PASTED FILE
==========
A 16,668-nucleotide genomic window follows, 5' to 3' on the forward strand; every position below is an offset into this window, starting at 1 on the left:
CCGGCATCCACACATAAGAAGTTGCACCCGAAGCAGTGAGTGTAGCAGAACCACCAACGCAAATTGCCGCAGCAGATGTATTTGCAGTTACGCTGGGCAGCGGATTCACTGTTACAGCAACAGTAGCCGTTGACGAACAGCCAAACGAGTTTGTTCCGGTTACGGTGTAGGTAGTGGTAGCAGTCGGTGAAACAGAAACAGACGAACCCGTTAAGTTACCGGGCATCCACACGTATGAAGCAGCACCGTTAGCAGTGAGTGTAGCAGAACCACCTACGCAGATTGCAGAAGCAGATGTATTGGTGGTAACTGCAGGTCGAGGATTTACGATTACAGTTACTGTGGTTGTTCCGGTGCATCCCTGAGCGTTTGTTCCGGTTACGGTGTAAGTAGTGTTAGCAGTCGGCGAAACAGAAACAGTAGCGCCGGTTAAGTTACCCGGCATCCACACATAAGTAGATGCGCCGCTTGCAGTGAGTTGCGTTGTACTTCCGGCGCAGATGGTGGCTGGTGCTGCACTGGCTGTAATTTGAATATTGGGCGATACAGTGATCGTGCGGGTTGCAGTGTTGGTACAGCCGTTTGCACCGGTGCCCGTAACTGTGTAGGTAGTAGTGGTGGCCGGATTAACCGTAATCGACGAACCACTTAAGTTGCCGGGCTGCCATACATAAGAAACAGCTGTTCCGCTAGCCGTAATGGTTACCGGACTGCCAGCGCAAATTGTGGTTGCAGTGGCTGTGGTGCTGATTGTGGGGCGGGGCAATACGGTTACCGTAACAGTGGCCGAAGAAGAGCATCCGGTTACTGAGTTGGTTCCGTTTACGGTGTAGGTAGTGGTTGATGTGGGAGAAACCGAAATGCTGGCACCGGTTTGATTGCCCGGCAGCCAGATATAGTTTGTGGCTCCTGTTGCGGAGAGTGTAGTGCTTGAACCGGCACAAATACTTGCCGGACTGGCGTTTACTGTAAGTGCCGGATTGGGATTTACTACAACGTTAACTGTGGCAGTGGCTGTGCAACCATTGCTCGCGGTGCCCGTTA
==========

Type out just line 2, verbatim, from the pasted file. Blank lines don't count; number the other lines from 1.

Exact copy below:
CCGGCATCCACACATAAGAAGTTGCACCCGAAGCAGTGAGTGTAGCAGAACCACCAACGCAAATTGCCGCAGCAGATGTATTTGCAGTTACGCTGGGCAGCGGATTCACTGTTACAGCAACAGTAGCCGTTGACGAACAGCCAAACGAGTTTGTTCCGGTTACGGTGTAGGTAGTGGTAGCAGTCGGTGAAACAGAAACAGACGAACCCGTTAAGTTACCGGGCATCCACACGTATGAAGCAGCACCGTTAGCAGTGAGTGTAGCAGAACCACCTACGCAGATTGCAGAAGCAGATGTATTGGTGGTAACTGCAGGTCGAGGATTTACGATTACAGTTACTGTGGTTGTTCCGGTGCATCCCTGAGCGTTTGTTCCGGTTACGGTGTAAGTAGTGTTAGCAGTCGGCGAAACAGAAACAGTAGCGCCGGTTAAGTTACCCGGCATCCACACATAAGTAGATGCGCCGCTTGCAGTGAGTTGCGTTGTACTTCCGGCGCAGATGGTGGCTGGTGCTGCACTGGCTGTAATTTGAATATTGGGCGATACAGTGATCGTGCGGGTTGCAGTGTTGGTACAGCCGTTTGCACCGGTGCCCGTAACTGTGTAGGTAGTAGTGGTGGCCGGATTAACCGTAATCGACGAACCACTTAAGTTGCCGGGCTGCCATACATAAGAAACAGCTGTTCCGCTAGCCGTAATGGTTACCGGACTGCCAGCGCAAATTGTGGTTGCAGTGGCTGTGGTGCTGATTGTGGGGCGGGGCAATACGGTTACCGTAACAGTGGCCGAAGAAGAGCATCCGGTTACTGAGTTGGTTCCGTTTACGGTGTAGGTAGTGGTTGATGTGGGAGAAACCGAAATGCTGGCACCGGTTTGATTGCCCGGCAGCCAGATATAGTTTGTGGCTCCTGTTGCGGAGAGTGTAGTGCTTGAACCGGCACAAATACTTGCCGGACTGGCGTTTACTGTAAGTGCCGGATTGGGATTTACTACAACGTTAACTGTGGCAGTGGCTGTGCAACCATTGCTCGCGGTGCCCGTTA